How These Ambassadors Are Teaching Acceptance for Autism Awareness Month
We are approaching another April and Autism Awareness Month will be celebrated worldwide. It’s not without its controversy. Some feel the extra focus on awareness can only benefit those in the autism community. Others feel it does little to address the real issues of autistic people, such as independent living and employment. We see it as a time when the public and media are more open to talking about autism.
More than any other time of the year, we have an opportunity to change how the public thinks and acts towards autistic people.
The Women’s March showed us the power of grassroots advocacy — that each of us can get out into our communities to share our stories and help make a human connection to autism. We were moved by their advocacy, took action and created the Acceptance Ambassador Initiative.
Across the country, parents and teachers will be speaking to groups — their local schools, libraries, Boy and Girl Scout meetings, and homeschool co-ops — telling their stories. Here are a few of the reasons why they have joined our Acceptance Ambassador Initiative:
1. “We are going to educate others about autism because we don’t want them to be afraid of it. Kids with autism are not so different. They just want to be loved and accepted just like everyone else.” – Cate (Mom) and Charlotte (Age 12) Luther
2. “I think it’s important to get out in the community to help my son find his space in the community exactly as he is. And by talking about it to as many who will listen, I am helping more people see him as Ryan, not that boy with autism. I want to start with young people first because when you teach a child at a young age to see everyone as an individual they will be the change our world needs.” – Lee Ann Chergey
3. “It’s important for me to raise awareness of the innate beauty, blessings and brilliance of neurodiversity. I want people to realize that we all have a purpose, a place, and we’re all important. My son Sawyer (age 6) sums it up best – ‘we’re all different.’ I don’t want autism to be stigmatized, and I want my son and all kids to be confident in themselves and their abilities.” – Mandi Mathis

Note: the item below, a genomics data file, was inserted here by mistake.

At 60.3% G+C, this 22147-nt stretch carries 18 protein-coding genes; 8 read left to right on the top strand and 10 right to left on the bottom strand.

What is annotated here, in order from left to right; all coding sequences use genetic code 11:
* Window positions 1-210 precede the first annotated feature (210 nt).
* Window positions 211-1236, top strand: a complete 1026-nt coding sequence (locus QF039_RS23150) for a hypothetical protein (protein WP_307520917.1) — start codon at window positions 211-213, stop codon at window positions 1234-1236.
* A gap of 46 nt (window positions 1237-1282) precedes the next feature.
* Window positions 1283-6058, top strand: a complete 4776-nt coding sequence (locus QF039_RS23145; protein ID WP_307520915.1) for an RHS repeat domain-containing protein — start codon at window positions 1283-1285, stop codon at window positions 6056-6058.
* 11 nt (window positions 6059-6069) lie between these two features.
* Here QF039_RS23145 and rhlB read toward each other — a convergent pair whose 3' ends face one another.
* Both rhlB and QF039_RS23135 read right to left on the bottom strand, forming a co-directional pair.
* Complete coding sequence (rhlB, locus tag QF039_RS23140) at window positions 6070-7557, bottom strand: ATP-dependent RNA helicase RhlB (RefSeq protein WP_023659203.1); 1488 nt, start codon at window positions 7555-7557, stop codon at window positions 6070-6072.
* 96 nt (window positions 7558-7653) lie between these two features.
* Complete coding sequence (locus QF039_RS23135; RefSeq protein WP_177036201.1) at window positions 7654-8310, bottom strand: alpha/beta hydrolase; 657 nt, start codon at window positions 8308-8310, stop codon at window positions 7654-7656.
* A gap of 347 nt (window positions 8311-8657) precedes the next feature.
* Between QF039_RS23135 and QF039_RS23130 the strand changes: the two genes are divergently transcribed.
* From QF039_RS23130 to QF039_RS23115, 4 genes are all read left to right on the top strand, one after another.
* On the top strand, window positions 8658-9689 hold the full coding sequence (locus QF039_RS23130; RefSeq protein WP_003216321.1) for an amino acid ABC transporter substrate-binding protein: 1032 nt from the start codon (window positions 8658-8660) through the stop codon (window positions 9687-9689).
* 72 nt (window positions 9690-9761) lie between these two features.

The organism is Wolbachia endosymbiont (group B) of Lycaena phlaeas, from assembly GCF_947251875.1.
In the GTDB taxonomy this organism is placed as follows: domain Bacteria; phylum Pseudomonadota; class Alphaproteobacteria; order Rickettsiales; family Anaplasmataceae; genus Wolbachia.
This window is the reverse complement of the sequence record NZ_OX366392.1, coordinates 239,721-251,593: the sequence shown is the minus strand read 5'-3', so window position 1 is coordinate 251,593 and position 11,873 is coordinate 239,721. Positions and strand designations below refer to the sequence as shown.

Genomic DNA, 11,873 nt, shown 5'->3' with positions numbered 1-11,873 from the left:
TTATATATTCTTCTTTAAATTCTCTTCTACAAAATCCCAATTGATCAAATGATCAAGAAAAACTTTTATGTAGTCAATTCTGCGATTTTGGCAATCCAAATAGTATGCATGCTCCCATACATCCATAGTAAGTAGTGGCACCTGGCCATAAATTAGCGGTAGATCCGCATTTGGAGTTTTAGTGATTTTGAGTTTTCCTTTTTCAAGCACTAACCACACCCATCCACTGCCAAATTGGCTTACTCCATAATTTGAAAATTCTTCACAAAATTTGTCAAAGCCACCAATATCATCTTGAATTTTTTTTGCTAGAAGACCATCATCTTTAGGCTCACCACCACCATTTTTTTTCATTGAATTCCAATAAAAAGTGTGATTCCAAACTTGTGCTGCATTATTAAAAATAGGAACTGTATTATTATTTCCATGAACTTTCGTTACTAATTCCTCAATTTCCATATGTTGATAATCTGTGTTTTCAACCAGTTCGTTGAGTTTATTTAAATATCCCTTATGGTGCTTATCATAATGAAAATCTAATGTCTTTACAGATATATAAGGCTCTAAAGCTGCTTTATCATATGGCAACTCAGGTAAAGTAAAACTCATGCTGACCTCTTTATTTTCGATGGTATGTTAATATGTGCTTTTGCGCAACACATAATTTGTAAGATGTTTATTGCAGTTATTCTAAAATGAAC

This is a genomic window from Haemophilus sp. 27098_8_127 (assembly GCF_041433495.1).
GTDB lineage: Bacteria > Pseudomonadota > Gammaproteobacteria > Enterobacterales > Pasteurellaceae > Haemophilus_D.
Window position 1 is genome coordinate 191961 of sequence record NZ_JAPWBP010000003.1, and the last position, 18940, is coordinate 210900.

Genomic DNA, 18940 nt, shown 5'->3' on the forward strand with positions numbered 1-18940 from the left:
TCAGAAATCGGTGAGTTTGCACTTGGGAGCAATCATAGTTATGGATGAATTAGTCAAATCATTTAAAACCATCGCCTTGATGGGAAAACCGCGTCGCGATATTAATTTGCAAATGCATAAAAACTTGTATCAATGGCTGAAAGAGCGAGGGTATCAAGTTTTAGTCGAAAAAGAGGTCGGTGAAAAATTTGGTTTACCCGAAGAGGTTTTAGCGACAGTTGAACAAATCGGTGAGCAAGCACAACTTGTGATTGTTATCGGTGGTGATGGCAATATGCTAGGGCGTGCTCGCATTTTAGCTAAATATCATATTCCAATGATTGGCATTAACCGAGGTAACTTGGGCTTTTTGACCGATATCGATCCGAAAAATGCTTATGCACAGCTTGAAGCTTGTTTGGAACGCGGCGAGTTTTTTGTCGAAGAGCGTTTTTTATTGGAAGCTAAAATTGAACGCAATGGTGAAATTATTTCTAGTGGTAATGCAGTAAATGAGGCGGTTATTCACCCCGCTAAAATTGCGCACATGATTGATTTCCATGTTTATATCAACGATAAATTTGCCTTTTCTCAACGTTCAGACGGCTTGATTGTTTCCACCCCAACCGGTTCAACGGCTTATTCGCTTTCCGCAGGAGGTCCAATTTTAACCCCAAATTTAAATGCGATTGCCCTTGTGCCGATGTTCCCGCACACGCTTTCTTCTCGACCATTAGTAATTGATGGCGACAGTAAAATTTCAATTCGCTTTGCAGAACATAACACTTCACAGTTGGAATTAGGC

4. “It is important for teachers and autism advocates to get out in to the community to spread awareness, understanding and to dispel myths about individuals with autism. There are far too many widely believed stereotypes surrounding these individuals. It is my mission to get out there, and inspire change through teaching school professionals and parents how to best assist their children with autism.” – Trisha Katkin
5. “We are going to schools in our community to put on “acceptance assemblies” for students and teachers. It’s been amazing to witness the interactions between us as autistics and the kids — so engaging and heartwarming. Schools and community groups are eager for this kind of interaction so we encourage everyone to get out there to advocate and educate!
– James Sullivan and Jonathan Murphy
We all have a voice — autistic individuals, parents, educators, and professionals. We all need to be heard. And we all need to listen. It doesn’t matter if we don’t always agree. It’s more important that we hear one another as we openly share our fears, challenges and hopes with the people in our communities. We are very optimistic that together we can, and will, create positive futures for those on the autism spectrum.
We welcome you to join our mighty group of Acceptance Ambassadors. You’ll find more information at geekclubbooks/acceptance-ambassador.
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